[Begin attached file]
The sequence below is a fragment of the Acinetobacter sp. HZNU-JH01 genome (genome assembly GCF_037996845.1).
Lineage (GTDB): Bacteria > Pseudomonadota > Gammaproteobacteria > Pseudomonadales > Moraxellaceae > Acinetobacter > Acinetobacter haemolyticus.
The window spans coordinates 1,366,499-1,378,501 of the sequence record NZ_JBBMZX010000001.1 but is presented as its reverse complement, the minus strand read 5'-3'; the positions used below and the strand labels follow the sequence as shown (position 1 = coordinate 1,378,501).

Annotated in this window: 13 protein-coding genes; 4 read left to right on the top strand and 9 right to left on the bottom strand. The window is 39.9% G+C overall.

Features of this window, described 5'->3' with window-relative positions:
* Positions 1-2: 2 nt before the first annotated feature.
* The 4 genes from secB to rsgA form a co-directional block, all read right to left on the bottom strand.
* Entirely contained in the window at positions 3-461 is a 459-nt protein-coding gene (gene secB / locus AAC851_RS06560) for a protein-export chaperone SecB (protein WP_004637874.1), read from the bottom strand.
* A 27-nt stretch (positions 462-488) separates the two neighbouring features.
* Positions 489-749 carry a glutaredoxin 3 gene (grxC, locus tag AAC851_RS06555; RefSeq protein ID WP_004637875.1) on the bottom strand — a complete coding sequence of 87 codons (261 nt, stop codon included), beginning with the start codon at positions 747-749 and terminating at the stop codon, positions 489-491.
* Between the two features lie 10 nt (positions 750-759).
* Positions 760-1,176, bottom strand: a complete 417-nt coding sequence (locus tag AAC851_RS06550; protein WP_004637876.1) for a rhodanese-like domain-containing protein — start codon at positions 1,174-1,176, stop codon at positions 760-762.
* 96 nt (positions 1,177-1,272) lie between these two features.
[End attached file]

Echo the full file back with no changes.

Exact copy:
The sequence below is a fragment of the Acinetobacter sp. HZNU-JH01 genome (genome assembly GCF_037996845.1).
Lineage (GTDB): Bacteria > Pseudomonadota > Gammaproteobacteria > Pseudomonadales > Moraxellaceae > Acinetobacter > Acinetobacter haemolyticus.
The window spans coordinates 1,366,499-1,378,501 of the sequence record NZ_JBBMZX010000001.1 but is presented as its reverse complement, the minus strand read 5'-3'; the positions used below and the strand labels follow the sequence as shown (position 1 = coordinate 1,378,501).

Annotated in this window: 13 protein-coding genes; 4 read left to right on the top strand and 9 right to left on the bottom strand. The window is 39.9% G+C overall.

Features of this window, described 5'->3' with window-relative positions:
* Positions 1-2: 2 nt before the first annotated feature.
* The 4 genes from secB to rsgA form a co-directional block, all read right to left on the bottom strand.
* Entirely contained in the window at positions 3-461 is a 459-nt protein-coding gene (gene secB / locus AAC851_RS06560) for a protein-export chaperone SecB (protein WP_004637874.1), read from the bottom strand.
* A 27-nt stretch (positions 462-488) separates the two neighbouring features.
* Positions 489-749 carry a glutaredoxin 3 gene (grxC, locus tag AAC851_RS06555; RefSeq protein ID WP_004637875.1) on the bottom strand — a complete coding sequence of 87 codons (261 nt, stop codon included), beginning with the start codon at positions 747-749 and terminating at the stop codon, positions 489-491.
* Between the two features lie 10 nt (positions 750-759).
* Positions 760-1,176, bottom strand: a complete 417-nt coding sequence (locus tag AAC851_RS06550; protein WP_004637876.1) for a rhodanese-like domain-containing protein — start codon at positions 1,174-1,176, stop codon at positions 760-762.
* 96 nt (positions 1,177-1,272) lie between these two features.